It can be hard for parents to know how to support their child after they graduate.
As thousands of young people across the UK know, this is a very challenging year to graduate or be finishing university. With high graduate unemployment levels causing even more competition for jobs, many young people feel deflated and anxious about the future.
While this is hard for the student or young person themselves, it can also be hard for the people around them to offer support, such as parents. If you are a graduate parent, you might worry about their future job prospects and how they will ever earn enough money to buy a house. While all students and graduates are different, and many graduates have jobs they enjoy, it’s normal to worry about the future.
In this guide, we are going to give five tips for parents trying to support graduates. Whether your child has moved back home, is working in a part-time job, is unemployed, or even if they have started their first job in their career, we want to provide some easy ways for parents to help them during this challenging period.
Five tips for supporting your child when they graduate
Don’t pressure them into knowing what they want to do
Understandably, you want your child to have an idea of what career they would like; however, putting pressure on them to decide will make it harder for them to work out what career they want. In reality, people have many jobs and careers throughout their life, and the likelihood is they will have to try out a few different jobs before they find something they enjoy. Give them time and space to find this out.
Offer advice based on what you have learnt
Whether your child wants a similar career to you or not, they can learn a lot from your life and career experience. Sharing your experiences of how you got to the job you are in today can be an excellent way to help your child imagine their future and decide which steps to take first.
Put them in touch with anyone you know who could help.
Graduates must learn to stand on their own two feet and recognise the value of work. However, this doesn’t mean that you can’t put them in touch with people you know who may help. Maybe you have a family friend who works in the industry your child wants to work in, and it could be beneficial for them to have a chat to learn more about the job. Or maybe you work with somebody interested in mentoring somebody at the start of their career. Once you have put them in touch, let your child reach out and arrange the contact.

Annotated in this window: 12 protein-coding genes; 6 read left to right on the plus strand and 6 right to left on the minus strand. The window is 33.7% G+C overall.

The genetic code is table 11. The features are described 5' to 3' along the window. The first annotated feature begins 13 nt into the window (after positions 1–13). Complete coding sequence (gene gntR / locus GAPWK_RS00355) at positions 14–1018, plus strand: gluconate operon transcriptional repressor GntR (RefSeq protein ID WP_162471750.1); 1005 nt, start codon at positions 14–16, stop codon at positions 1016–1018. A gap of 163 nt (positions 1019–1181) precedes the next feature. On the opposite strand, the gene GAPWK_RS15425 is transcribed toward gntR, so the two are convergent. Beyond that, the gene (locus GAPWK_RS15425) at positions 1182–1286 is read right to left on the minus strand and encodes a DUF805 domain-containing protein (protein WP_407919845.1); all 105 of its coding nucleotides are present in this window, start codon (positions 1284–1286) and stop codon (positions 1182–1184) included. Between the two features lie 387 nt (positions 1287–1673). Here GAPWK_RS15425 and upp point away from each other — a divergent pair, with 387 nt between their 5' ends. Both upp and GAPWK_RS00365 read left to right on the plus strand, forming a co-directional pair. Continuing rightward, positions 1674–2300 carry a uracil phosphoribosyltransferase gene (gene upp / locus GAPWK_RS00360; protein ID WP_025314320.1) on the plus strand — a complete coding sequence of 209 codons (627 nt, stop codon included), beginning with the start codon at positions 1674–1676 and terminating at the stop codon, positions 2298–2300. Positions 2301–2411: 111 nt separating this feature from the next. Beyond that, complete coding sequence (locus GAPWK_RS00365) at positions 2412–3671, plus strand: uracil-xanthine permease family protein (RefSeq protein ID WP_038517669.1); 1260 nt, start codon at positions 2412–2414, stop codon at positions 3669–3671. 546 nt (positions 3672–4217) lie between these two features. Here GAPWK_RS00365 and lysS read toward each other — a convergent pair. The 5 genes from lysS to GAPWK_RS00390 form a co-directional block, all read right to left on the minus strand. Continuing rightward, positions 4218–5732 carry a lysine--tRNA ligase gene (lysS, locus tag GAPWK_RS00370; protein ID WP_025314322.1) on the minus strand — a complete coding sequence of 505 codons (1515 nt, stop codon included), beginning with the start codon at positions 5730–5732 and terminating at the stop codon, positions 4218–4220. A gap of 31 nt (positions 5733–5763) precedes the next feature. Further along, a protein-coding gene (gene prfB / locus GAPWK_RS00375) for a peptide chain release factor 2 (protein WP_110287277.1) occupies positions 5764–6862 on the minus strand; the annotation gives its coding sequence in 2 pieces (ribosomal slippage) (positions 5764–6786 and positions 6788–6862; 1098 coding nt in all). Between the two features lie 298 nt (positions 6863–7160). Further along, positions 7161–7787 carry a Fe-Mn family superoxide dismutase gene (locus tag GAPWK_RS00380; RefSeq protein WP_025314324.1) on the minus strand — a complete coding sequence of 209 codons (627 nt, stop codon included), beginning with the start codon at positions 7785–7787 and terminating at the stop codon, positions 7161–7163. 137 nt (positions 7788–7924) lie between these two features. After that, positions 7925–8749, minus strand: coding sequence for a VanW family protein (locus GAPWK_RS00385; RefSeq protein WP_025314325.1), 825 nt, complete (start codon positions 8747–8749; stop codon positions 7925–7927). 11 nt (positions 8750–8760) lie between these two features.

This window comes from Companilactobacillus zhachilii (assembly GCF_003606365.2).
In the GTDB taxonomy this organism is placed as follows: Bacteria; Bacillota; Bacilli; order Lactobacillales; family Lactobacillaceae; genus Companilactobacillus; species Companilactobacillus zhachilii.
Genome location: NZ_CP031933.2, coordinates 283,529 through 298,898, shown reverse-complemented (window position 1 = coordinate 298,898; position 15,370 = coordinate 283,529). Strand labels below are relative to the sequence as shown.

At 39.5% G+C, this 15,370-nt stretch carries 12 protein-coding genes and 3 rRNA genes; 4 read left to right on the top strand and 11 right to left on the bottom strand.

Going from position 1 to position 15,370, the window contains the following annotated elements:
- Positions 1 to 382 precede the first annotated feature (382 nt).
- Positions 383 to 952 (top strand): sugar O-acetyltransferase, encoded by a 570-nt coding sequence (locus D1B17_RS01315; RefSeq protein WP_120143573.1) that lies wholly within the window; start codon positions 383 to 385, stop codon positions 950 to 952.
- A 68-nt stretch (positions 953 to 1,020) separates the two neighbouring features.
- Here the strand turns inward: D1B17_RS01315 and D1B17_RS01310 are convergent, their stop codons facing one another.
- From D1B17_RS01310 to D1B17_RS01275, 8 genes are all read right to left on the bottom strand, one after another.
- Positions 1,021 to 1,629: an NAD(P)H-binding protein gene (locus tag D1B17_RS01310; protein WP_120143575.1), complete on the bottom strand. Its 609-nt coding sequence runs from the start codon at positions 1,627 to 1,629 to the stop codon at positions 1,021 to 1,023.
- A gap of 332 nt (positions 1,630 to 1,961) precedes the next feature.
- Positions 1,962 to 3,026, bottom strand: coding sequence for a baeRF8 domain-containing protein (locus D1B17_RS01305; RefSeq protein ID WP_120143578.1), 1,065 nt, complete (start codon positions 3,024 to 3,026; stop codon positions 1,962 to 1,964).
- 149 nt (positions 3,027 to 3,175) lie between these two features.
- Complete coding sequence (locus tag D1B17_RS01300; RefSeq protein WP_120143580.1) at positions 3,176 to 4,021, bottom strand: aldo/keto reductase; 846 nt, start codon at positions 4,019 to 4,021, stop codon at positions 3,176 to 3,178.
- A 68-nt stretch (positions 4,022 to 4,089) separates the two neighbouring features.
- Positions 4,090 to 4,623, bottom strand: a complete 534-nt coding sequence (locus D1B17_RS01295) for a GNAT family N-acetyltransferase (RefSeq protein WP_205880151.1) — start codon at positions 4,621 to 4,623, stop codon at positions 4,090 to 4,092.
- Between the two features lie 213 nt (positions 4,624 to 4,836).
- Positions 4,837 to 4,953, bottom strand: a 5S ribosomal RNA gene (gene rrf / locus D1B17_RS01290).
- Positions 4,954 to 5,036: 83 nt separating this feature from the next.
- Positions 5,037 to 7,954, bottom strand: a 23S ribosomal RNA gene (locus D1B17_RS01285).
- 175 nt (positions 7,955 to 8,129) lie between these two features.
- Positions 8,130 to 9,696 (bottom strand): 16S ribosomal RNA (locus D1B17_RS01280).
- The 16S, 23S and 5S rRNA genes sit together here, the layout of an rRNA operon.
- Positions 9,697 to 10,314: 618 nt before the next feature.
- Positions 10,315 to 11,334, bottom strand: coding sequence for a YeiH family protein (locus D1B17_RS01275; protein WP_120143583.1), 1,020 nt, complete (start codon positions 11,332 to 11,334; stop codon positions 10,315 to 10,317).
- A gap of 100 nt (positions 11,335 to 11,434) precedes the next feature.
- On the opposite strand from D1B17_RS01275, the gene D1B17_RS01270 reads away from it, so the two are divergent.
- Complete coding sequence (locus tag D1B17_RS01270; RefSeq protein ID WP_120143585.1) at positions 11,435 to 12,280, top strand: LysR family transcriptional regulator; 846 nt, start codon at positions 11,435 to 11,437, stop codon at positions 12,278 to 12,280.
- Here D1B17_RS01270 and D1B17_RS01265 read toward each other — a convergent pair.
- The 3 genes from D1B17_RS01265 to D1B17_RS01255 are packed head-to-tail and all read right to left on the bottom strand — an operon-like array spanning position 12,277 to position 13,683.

Try to boost their confidence.
One of the most challenging parts of graduating and not finding work is the knock it has on your confidence. An excellent way for you to help them is by showing them what they are good at and all the things they have to offer. When someone has been rejected from a job, it can be easy for them to forget their strengths and even question their interests. It can take the people around them, believing in them and helping them see what they can do, to encourage them to keep going.
Have a chat about finances
On a more practical note, you may want to start talking to your child about finances. If they are unemployed, you must discuss how they plan to cover their basic costs such as rent and food and whether they want to apply for government benefits such as universal credit. On the other hand, if they have just got their first job, the likelihood is they will be beginning to think about things such as tax and pensions. You can help them by talking them through these things and giving any tips and advice.
If you are a graduate yourself and are looking for support, have a look at our guide to unemployment and to increasing your employability.